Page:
Email this review


This volume consists of three short novels:-Main Line West and Far From Cibola are grim profiles of depression days in the area defined by the title; The Common Heart -- in the same general region (Albuquerque) is written on the upbeat, in sharp contrast. Characteristic of all three is Paul Horgan's sense of people, his gift of pace, and his regional quality. But the tragic undertones and overtones of the first two- and shorter- novels is a desperate reminder of the indomitable will to live despite odds, and the hopeless struggle to provide some sort of pattern of normality when the odds are all against it. One ends each story with a sense of futility faintly offset by a gleam of hope provided by this will to live...Longest of the three, The Common Heart seems in contrast almost to strike a light note of affirmation. It is told on different levels of time, as a doctor- forced to live in the past because his wife denies the present- finds escape into the more distant past through his hobby of collecting regional books about New Mexico's early history. And then he is forced into the present by an alluring widow, a patient, who almost brings him to the point of betrayal. The essential core of his goodness saves the day. Worthwhile reading, though it should be taken a unit at a time.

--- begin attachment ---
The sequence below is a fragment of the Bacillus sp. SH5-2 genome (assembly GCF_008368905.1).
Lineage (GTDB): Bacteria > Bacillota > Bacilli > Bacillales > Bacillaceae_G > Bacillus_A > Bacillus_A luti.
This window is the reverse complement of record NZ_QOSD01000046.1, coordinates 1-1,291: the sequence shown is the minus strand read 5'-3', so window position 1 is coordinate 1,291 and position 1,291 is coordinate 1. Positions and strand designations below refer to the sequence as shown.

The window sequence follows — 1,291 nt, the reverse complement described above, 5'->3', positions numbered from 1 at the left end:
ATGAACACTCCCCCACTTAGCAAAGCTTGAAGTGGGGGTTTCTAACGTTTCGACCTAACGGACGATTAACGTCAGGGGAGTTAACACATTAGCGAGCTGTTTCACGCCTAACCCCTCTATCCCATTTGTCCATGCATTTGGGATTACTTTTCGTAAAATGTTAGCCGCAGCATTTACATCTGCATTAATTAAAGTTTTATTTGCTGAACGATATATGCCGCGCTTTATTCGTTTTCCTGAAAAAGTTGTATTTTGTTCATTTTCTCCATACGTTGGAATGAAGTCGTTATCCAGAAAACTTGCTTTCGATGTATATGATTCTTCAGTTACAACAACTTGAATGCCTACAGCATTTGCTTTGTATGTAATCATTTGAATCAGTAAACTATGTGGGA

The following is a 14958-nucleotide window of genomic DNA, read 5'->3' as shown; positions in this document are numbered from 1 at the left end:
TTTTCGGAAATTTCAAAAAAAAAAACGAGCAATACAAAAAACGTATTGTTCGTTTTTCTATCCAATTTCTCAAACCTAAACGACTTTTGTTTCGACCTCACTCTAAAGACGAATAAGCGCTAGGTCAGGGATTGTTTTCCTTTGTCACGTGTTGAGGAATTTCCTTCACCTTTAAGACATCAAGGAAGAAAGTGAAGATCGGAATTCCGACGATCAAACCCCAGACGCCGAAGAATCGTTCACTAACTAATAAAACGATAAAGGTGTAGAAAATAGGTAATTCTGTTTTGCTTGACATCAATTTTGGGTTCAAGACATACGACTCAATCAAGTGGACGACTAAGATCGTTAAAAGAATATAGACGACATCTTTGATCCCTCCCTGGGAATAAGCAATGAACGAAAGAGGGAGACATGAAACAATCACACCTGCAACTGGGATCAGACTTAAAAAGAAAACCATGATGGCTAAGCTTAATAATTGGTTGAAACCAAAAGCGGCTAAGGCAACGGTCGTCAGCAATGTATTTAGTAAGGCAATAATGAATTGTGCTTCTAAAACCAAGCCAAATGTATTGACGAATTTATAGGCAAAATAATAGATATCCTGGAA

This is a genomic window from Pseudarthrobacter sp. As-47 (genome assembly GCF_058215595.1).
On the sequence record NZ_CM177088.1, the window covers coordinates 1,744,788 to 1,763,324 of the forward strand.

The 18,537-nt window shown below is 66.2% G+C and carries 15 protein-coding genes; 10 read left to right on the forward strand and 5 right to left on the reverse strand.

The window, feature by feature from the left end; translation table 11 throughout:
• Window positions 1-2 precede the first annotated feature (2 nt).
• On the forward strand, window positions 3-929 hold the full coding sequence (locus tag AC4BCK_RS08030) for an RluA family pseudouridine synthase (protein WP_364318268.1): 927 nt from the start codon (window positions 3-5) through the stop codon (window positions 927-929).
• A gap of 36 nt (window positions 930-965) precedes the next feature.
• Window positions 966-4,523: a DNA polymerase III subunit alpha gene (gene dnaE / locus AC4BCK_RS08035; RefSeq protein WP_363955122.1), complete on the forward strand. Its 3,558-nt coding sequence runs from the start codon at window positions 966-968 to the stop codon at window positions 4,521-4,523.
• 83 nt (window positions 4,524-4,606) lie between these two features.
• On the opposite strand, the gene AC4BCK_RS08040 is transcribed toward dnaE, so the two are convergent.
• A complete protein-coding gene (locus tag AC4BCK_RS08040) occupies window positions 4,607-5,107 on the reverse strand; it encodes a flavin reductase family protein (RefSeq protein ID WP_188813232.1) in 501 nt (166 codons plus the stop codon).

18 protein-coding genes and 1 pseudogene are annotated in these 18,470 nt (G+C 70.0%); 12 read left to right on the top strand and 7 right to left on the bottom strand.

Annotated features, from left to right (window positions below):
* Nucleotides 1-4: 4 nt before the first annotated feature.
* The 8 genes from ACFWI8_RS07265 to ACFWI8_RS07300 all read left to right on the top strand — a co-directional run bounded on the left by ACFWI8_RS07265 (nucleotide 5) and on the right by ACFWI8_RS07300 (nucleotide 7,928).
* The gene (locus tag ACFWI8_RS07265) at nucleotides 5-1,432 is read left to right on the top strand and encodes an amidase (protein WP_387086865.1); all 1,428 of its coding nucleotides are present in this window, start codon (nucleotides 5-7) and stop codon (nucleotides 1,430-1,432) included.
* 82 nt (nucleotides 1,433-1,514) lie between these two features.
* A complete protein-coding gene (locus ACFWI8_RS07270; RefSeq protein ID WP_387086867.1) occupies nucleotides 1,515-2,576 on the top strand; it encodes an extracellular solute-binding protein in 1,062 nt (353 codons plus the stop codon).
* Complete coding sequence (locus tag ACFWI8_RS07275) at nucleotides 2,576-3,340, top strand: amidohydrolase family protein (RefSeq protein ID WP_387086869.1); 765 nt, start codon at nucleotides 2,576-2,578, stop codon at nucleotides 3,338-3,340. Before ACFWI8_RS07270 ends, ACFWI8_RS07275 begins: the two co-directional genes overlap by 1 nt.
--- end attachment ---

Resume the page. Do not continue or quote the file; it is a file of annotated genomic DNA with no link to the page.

Pub Date: Aug. 24th, 1962
Publisher: Farrar, Straus & Cudahy